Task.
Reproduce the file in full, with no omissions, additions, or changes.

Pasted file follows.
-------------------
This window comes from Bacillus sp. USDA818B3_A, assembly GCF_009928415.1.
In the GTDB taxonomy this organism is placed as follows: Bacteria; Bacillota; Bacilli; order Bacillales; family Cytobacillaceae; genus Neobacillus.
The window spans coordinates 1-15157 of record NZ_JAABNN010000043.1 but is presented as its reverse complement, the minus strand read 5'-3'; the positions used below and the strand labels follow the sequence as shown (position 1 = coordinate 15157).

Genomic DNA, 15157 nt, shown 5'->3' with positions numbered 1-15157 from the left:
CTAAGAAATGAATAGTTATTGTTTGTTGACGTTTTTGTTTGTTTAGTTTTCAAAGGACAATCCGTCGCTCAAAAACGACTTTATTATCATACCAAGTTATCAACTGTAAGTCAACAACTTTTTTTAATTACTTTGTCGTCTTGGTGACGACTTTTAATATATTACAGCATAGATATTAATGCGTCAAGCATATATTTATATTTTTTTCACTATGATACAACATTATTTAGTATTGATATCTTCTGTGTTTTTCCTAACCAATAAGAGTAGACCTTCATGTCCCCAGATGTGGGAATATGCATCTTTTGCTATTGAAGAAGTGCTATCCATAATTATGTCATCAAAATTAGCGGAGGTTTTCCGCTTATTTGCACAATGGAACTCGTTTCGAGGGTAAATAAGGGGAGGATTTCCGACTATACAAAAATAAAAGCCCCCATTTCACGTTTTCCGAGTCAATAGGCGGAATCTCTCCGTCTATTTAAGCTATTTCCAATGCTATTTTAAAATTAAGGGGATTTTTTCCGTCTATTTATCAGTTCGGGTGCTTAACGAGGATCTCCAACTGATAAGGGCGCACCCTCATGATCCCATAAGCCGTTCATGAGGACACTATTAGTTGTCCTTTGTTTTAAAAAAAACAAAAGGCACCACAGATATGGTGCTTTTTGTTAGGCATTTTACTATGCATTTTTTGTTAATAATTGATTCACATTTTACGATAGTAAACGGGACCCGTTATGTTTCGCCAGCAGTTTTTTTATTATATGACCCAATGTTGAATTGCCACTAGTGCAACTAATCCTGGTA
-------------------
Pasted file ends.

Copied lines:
This window comes from Bacillus sp. USDA818B3_A, assembly GCF_009928415.1.
In the GTDB taxonomy this organism is placed as follows: Bacteria; Bacillota; Bacilli; order Bacillales; family Cytobacillaceae; genus Neobacillus.
The window spans coordinates 1-15157 of record NZ_JAABNN010000043.1 but is presented as its reverse complement, the minus strand read 5'-3'; the positions used below and the strand labels follow the sequence as shown (position 1 = coordinate 15157).

Genomic DNA, 15157 nt, shown 5'->3' with positions numbered 1-15157 from the left:
CTAAGAAATGAATAGTTATTGTTTGTTGACGTTTTTGTTTGTTTAGTTTTCAAAGGACAATCCGTCGCTCAAAAACGACTTTATTATCATACCAAGTTATCAACTGTAAGTCAACAACTTTTTTTAATTACTTTGTCGTCTTGGTGACGACTTTTAATATATTACAGCATAGATATTAATGCGTCAAGCATATATTTATATTTTTTTCACTATGATACAACATTATTTAGTATTGATATCTTCTGTGTTTTTCCTAACCAATAAGAGTAGACCTTCATGTCCCCAGATGTGGGAATATGCATCTTTTGCTATTGAAGAAGTGCTATCCATAATTATGTCATCAAAATTAGCGGAGGTTTTCCGCTTATTTGCACAATGGAACTCGTTTCGAGGGTAAATAAGGGGAGGATTTCCGACTATACAAAAATAAAAGCCCCCATTTCACGTTTTCCGAGTCAATAGGCGGAATCTCTCCGTCTATTTAAGCTATTTCCAATGCTATTTTAAAATTAAGGGGATTTTTTCCGTCTATTTATCAGTTCGGGTGCTTAACGAGGATCTCCAACTGATAAGGGCGCACCCTCATGATCCCATAAGCCGTTCATGAGGACACTATTAGTTGTCCTTTGTTTTAAAAAAAACAAAAGGCACCACAGATATGGTGCTTTTTGTTAGGCATTTTACTATGCATTTTTTGTTAATAATTGATTCACATTTTACGATAGTAAACGGGACCCGTTATGTTTCGCCAGCAGTTTTTTTATTATATGACCCAATGTTGAATTGCCACTAGTGCAACTAATCCTGGTA